Unfortunately, the deterioration of our living conditions in recent years is mainly due to the absence of wider community engagement. In recent years, grassroots participation was replaced by elite control. Nevertheless, solving our complex issues and challenges requires community engagement. Community groups and networks can provide the intelligence we need to solve our problems and challenges. No one individual, no matter how smart or experienced (including international experts and advisers), can solve any Palestinian issue by himself or herself. No one can see all perspectives and imagine all possible consequences of any action. Similarly, there is no specific model to provide accurate predictions in today’s changing world. In contrast, the most effective strategy to solve complex issues is ongoing community engagement to integrate the energies and intelligence of many community members who are close to the problem. Indeed, the dissemination of expert analysis and recommendations alone is not sufficient when it comes to making changes in people’s beliefs and lifestyles.

Due to the accelerated changes in the new globalised world, Canada is adopting collective approaches to facilitate social inclusion and community engagement. For example, federal, provincial, and community agencies are working together to provide Canadian newcomers with various training opportunities to turn them into engaged Canadian citizens and productive workers. The Federal government is allocating considerable resources to immigrant language training and labour-market integration. At Muslim Community Services (MCS) – a leading immigrant-serving agency in Peel Region of Ontario – we provide immigrants from South Asia and Arab countries with a variety of services to ease their settlement and integration into Canadian society.

Similarly, businesses are building partnerships with community organisations in order to enhance community involvement. For example, TD Canada Trust – a leading Canadian bank — is funding a summer reading-club initiative at all public libraries in the Greater Toronto area to encourage better reading habits among school children during the summer vacation. This direct involvement of businesses in community development reflects a drastic shift in business bottom-line definition. The new bottom line reflects environmental, communal, and financial values. The former bottom line was focused only on financial returns.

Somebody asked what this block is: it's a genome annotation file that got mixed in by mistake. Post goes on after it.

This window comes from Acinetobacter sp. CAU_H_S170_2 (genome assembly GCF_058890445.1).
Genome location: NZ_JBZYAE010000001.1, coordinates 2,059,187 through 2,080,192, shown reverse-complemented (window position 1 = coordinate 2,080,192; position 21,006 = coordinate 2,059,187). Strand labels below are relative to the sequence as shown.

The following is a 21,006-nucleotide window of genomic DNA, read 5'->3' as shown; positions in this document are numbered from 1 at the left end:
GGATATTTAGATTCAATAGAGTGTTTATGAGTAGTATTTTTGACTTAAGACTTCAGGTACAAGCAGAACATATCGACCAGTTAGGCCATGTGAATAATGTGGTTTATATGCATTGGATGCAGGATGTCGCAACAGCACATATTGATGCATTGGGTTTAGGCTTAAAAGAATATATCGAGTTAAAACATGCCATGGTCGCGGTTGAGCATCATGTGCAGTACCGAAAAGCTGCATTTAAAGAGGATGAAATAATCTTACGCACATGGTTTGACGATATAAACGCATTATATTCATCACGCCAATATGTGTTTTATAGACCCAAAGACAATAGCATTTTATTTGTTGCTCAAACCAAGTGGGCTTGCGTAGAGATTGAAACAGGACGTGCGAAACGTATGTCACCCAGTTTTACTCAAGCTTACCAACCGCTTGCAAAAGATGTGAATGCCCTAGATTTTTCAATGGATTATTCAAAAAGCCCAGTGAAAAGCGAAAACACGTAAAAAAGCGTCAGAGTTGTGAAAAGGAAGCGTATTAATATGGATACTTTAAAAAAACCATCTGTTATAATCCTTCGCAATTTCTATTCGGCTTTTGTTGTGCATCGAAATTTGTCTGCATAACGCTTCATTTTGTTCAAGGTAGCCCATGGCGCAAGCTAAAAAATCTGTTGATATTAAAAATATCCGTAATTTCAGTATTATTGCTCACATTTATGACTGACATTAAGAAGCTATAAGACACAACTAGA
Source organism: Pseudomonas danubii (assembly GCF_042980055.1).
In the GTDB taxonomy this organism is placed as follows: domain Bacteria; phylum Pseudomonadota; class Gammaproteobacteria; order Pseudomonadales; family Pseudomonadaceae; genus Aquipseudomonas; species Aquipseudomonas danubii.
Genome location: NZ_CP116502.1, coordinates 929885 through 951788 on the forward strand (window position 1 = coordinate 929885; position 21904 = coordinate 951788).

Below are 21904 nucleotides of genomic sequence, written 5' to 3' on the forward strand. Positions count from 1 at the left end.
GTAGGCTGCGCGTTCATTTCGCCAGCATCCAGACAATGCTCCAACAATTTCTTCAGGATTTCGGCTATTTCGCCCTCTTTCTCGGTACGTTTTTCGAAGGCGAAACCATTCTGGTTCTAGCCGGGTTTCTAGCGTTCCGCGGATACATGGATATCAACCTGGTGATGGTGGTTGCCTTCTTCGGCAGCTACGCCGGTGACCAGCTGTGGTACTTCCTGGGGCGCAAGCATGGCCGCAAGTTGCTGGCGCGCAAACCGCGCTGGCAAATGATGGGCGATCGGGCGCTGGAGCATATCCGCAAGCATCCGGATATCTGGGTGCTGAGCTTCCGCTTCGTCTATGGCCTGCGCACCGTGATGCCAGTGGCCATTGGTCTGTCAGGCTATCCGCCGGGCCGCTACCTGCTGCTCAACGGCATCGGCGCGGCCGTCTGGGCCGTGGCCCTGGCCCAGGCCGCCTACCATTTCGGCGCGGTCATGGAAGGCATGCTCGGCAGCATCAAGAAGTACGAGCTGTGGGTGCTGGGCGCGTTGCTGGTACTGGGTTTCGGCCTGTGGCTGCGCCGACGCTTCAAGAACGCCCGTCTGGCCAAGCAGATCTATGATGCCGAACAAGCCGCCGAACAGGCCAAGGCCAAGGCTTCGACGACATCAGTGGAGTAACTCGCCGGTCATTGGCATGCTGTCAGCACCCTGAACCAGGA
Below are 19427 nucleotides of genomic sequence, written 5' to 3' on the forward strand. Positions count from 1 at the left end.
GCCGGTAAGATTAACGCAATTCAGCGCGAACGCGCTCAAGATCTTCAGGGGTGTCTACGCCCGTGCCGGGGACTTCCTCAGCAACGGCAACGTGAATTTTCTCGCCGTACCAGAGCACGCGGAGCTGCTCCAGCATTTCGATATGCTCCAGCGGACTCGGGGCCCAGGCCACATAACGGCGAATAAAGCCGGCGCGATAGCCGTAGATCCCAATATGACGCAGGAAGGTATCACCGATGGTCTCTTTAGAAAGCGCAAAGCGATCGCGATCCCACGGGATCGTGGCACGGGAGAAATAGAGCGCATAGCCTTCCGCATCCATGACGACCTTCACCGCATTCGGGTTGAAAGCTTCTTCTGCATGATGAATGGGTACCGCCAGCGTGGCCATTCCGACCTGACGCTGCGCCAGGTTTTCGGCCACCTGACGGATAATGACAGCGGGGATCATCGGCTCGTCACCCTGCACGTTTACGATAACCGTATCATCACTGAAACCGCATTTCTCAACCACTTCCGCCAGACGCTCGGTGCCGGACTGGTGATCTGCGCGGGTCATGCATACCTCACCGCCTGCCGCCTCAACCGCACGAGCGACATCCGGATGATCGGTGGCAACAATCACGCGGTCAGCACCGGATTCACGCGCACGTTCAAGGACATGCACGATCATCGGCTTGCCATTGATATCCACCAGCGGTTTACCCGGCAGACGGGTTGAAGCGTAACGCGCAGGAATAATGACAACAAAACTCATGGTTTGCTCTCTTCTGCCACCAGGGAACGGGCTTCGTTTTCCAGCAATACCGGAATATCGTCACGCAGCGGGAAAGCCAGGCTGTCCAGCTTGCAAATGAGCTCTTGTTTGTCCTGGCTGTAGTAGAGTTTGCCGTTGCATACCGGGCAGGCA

Furthermore, research institutes at various Canadian universities are directly engaged with community organisations in activist research projects to study a variety of social issues. Traditional academic research driven by limited personal and professional interests has treated people as data; therefore it didn’t have significant public influence. In contrast, new activist approaches are using broader research strategies that treat people as agents and therefore have a remarkable influence. Activist research approaches are mobilising knowledge among various stakeholders including citizens, policy makers, frontline workers, and communities. This collective work is generating transformational outcomes in various social domains in Canada.

In the final analysis, community activism is an effective approach to building a better future. It fosters people’s confidence and power. It will strengthen relationships and social ties within Palestinian communities inside Palestine and around the world. Moreover, community activism will enable us to pressure official Palestinian and international institutions to broaden their models and structures to integrate the exploding knowledge growth in designing and creating new Palestinian realities.

Khaled A. Islaih is a community activist employed as a program manager at Muslim Community Services in Brampton and Mississauga, Canada.

This Week in Palestine

August 2008